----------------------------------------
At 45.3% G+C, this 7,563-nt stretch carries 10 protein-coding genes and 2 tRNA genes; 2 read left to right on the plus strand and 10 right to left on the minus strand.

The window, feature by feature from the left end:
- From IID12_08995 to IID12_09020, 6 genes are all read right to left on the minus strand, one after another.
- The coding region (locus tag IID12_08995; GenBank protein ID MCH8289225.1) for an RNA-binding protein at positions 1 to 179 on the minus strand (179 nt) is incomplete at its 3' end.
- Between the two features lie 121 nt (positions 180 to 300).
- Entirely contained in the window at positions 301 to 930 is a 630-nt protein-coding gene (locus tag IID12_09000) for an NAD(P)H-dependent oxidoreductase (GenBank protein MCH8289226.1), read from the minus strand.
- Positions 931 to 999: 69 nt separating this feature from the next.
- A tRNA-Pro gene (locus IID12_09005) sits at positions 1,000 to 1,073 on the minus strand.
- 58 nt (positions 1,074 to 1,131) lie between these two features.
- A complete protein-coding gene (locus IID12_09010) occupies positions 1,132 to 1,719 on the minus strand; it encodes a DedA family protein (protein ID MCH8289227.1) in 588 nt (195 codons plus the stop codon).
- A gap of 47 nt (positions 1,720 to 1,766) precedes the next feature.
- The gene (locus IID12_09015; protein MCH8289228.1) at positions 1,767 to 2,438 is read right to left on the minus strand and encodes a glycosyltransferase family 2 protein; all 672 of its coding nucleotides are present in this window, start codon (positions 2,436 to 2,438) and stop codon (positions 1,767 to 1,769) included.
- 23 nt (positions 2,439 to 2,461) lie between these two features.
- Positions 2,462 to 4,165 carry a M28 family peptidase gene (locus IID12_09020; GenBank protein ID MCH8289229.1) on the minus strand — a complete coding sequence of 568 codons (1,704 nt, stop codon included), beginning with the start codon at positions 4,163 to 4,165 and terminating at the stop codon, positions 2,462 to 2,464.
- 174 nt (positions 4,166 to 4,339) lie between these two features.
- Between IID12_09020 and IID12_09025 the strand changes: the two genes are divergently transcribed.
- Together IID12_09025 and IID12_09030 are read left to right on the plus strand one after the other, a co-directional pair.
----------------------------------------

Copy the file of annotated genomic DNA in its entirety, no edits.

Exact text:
At 45.3% G+C, this 7,563-nt stretch carries 10 protein-coding genes and 2 tRNA genes; 2 read left to right on the plus strand and 10 right to left on the minus strand.

The window, feature by feature from the left end:
- From IID12_08995 to IID12_09020, 6 genes are all read right to left on the minus strand, one after another.
- The coding region (locus tag IID12_08995; GenBank protein ID MCH8289225.1) for an RNA-binding protein at positions 1 to 179 on the minus strand (179 nt) is incomplete at its 3' end.
- Between the two features lie 121 nt (positions 180 to 300).
- Entirely contained in the window at positions 301 to 930 is a 630-nt protein-coding gene (locus tag IID12_09000) for an NAD(P)H-dependent oxidoreductase (GenBank protein MCH8289226.1), read from the minus strand.
- Positions 931 to 999: 69 nt separating this feature from the next.
- A tRNA-Pro gene (locus IID12_09005) sits at positions 1,000 to 1,073 on the minus strand.
- 58 nt (positions 1,074 to 1,131) lie between these two features.
- A complete protein-coding gene (locus IID12_09010) occupies positions 1,132 to 1,719 on the minus strand; it encodes a DedA family protein (protein ID MCH8289227.1) in 588 nt (195 codons plus the stop codon).
- A gap of 47 nt (positions 1,720 to 1,766) precedes the next feature.
- The gene (locus IID12_09015; protein MCH8289228.1) at positions 1,767 to 2,438 is read right to left on the minus strand and encodes a glycosyltransferase family 2 protein; all 672 of its coding nucleotides are present in this window, start codon (positions 2,436 to 2,438) and stop codon (positions 1,767 to 1,769) included.
- 23 nt (positions 2,439 to 2,461) lie between these two features.
- Positions 2,462 to 4,165 carry a M28 family peptidase gene (locus IID12_09020; GenBank protein ID MCH8289229.1) on the minus strand — a complete coding sequence of 568 codons (1,704 nt, stop codon included), beginning with the start codon at positions 4,163 to 4,165 and terminating at the stop codon, positions 2,462 to 2,464.
- 174 nt (positions 4,166 to 4,339) lie between these two features.
- Between IID12_09020 and IID12_09025 the strand changes: the two genes are divergently transcribed.
- Together IID12_09025 and IID12_09030 are read left to right on the plus strand one after the other, a co-directional pair.